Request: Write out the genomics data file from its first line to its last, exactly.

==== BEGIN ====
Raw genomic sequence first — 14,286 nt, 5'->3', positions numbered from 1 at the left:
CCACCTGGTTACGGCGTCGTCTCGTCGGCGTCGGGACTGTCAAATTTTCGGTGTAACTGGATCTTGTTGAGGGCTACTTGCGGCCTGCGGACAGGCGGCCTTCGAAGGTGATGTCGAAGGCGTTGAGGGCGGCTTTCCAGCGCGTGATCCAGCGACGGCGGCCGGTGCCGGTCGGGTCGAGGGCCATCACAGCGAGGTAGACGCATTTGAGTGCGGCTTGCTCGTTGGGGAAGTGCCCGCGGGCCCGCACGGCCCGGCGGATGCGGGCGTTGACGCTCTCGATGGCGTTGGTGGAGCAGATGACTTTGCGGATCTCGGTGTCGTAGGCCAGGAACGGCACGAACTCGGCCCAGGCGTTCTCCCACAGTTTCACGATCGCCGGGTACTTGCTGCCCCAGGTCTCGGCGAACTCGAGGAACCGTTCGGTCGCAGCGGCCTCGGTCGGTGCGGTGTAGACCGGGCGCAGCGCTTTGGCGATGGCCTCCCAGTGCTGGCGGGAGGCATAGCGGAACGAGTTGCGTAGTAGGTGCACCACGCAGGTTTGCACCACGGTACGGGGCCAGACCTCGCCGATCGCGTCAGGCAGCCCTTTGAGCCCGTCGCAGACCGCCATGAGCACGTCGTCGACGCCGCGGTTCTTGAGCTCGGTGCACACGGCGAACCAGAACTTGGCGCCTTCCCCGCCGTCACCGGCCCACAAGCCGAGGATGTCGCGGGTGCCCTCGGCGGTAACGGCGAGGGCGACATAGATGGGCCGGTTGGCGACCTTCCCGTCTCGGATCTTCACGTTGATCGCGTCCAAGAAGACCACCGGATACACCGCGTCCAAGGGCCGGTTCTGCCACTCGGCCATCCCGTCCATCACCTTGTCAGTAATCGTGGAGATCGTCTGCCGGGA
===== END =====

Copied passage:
Raw genomic sequence first — 14,286 nt, 5'->3', positions numbered from 1 at the left:
CCACCTGGTTACGGCGTCGTCTCGTCGGCGTCGGGACTGTCAAATTTTCGGTGTAACTGGATCTTGTTGAGGGCTACTTGCGGCCTGCGGACAGGCGGCCTTCGAAGGTGATGTCGAAGGCGTTGAGGGCGGCTTTCCAGCGCGTGATCCAGCGACGGCGGCCGGTGCCGGTCGGGTCGAGGGCCATCACAGCGAGGTAGACGCATTTGAGTGCGGCTTGCTCGTTGGGGAAGTGCCCGCGGGCCCGCACGGCCCGGCGGATGCGGGCGTTGACGCTCTCGATGGCGTTGGTGGAGCAGATGACTTTGCGGATCTCGGTGTCGTAGGCCAGGAACGGCACGAACTCGGCCCAGGCGTTCTCCCACAGTTTCACGATCGCCGGGTACTTGCTGCCCCAGGTCTCGGCGAACTCGAGGAACCGTTCGGTCGCAGCGGCCTCGGTCGGTGCGGTGTAGACCGGGCGCAGCGCTTTGGCGATGGCCTCCCAGTGCTGGCGGGAGGCATAGCGGAACGAGTTGCGTAGTAGGTGCACCACGCAGGTTTGCACCACGGTACGGGGCCAGACCTCGCCGATCGCGTCAGGCAGCCCTTTGAGCCCGTCGCAGACCGCCATGAGCACGTCGTCGACGCCGCGGTTCTTGAGCTCGGTGCACACGGCGAACCAGAACTTGGCGCCTTCCCCGCCGTCACCGGCCCACAAGCCGAGGATGTCGCGGGTGCCCTCGGCGGTAACGGCGAGGGCGACATAGATGGGCCGGTTGGCGACCTTCCCGTCTCGGATCTTCACGTTGATCGCGTCCAAGAAGACCACCGGATACACCGCGTCCAAGGGCCGGTTCTGCCACTCGGCCATCCCGTCCATCACCTTGTCAGTAATCGTGGAGATCGTCTGCCGGGA